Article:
Thursday, July 22, 2010

A Book Review: Incarceron, By Catherine Fisher

So, about a week and a half ago or so we went to a library. I had this long list of books I wanted to read. I got to the library and searched for the books on one of the library computers. To my disbelief and vast disappointment every one of the books (except one) that I wanted either the library didn't have a copy of or they were checked out. I searched for the only book they reportedly had (which happened to be a Stephen King novel), found the Stephen King section, and to my immense displeasure, it wasn't there. Not believing my rotten luck I went in search of a book in the Young Adult section. I wasn't looking for any book in particular, just something that looked good and was preferably Fantasy. I managed to find a book called Incarceron by Catherine Fisher that looked decently interesting. So taking that book, I went back to the Stephen King section and picked out The Girl Who Loved Tom Gordon. I started the Stephen King novel immediately, and soon got fifty pages into it. To my displeasure, it was not captivating at all. The story was about a girl who gets lost in the woods and spends the rest of the book trying to get out. It didn't strike me as one worth reading all the way through. Chucking that book to the side, I picked up Incarceron with low hopes. Boy was I in for a surprise.

Before I go farther, here is a quick description of the book from

"Incarceron -- a futuristic prison, sealed from view, where the descendants of the original prisoners live in a dark world torn by rivalry and savagery. It is a terrifying mix of high technology -- a living building which pervades the novel as an ever-watchful, ever-vengeful character, and a typical medieval torture chamber -- chains, great halls, dungeons. A young prisoner, Finn, has haunting visions of an earlier life, and cannot believe he was born here and has always been here. In the outer world, Claudia, daughter of the Warden of Incarceron, is trapped in her own form of prison -- a futuristic world constructed beautifully to look like a past era, an imminent marriage she dreads. She knows nothing of Incarceron, except that it exists. But there comes a moment when Finn, inside Incarceron, and Claudia, outside, simultaneously find a device -- a crystal key, through which they can talk to each other. And so the plan for Finn's escape is born ..."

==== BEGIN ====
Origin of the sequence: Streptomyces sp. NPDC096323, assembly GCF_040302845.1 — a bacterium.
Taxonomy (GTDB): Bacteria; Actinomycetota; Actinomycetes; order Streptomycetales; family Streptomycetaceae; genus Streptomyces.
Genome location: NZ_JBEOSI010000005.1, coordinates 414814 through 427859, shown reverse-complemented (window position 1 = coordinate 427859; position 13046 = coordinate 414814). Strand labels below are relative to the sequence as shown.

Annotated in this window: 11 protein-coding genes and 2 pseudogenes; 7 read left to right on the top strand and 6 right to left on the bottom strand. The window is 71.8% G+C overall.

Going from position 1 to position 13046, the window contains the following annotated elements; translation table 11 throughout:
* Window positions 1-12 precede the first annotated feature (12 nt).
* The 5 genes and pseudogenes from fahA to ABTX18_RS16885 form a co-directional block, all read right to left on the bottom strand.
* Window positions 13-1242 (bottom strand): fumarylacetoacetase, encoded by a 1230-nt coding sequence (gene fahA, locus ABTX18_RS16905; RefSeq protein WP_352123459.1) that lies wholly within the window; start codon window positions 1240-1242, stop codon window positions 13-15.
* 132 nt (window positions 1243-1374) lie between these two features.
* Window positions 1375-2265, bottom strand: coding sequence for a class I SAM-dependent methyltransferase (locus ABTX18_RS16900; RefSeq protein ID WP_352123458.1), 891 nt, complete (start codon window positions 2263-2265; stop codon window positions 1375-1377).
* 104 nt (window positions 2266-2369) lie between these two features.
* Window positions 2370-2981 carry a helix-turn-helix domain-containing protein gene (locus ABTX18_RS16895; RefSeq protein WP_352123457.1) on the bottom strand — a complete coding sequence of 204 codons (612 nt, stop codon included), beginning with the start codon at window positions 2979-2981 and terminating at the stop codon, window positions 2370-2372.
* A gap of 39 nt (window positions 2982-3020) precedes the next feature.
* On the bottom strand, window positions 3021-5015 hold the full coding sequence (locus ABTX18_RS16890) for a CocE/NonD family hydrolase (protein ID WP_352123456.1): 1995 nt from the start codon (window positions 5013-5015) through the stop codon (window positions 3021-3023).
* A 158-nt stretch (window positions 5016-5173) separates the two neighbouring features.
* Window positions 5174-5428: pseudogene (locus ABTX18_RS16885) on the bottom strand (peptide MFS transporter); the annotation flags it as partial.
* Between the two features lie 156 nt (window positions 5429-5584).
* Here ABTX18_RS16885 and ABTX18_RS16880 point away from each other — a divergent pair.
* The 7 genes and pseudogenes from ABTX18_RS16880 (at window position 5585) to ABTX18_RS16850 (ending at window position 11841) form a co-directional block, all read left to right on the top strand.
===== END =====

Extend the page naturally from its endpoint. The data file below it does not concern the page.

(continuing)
As I got further and further into the book, I was turning the pages more and more avidly. The writing of the book was not above average. There are a wide range of characters that are pretty solid. Although their mistrust and fluctuations in temper can become a drag after awhile, they are written pretty well. The descriptions were pretty good, it wasn't as if you could picture everything clearly in your mind's eye, but you got the gist, and your imagination is there to do the rest. It was the whole idea of the book that was intriguing. It's set in a futuristic world where people attempt an experiment, they attempt to make a perfect world. They make this prison, more like a world, called Incarceron and chuck the world's criminals in there. There is no way for the prisoners to get out of the prison, or others to get in. Someone on the outside is named Warden and given the job of supervising the prison. The prison is an artificial intelligence though, and soon goes awry and takes over, leaving the Warden with no power. The "perfect world" soon turns into a hell of savagery and cruelty. Generations go by, and the prisoners begin to think there is no outside, that it's just a legend. The people on the outside still don't know that the experiment went terribly wrong, they still think it's a perfect world. The outside itself is in a sort of prison, a frozen stasis of time. Like I said before, it's a futuristic world, but it's constructed to look like a beautiful era from the past and everyone is forced to obey the strict set of rules called Protocol. Thus, they can never move forwards, they are stuck in a period of time from the past.

What intrigued me the most was the idea of attempting to make a perfect world that eventually turned into a hell. I can't place exactly where it came from, by I feel like that idea has been used before in a book or more likely a movie. The thing is, as Christians we know that a perfect world is impossible on this earth, because we destroyed that chance long ago in the Garden of Eden. Though it's still interesting to see what conclusions non-Christians come to. In Incarceron there is a quote somewhere near the end, that regrettably I did not write down so I can't copy-paste it here word for word. But it was something about how humans carry the evil within them, so that it's not possible to have a perfect world where there are people. And it struck me as being a-kind-of-true statement. Because humans are fallen, we carry sin in our bodies and we cannot hope to be pure until we are born again in Jesus Christ. Thus, no matter what we do on this earth, no matter where we go, there will always be evil following us, and we will never have a perfect world.

All in all it was a fascinating book and had many plot twists and turns that kept me reading to the end. In a book that I didn't have much hope in, I found a good story worth reading.

1 comment:

  1. Are you on goodreads? Because, if not, you maybe should be. And, if so, then we need to friend each other.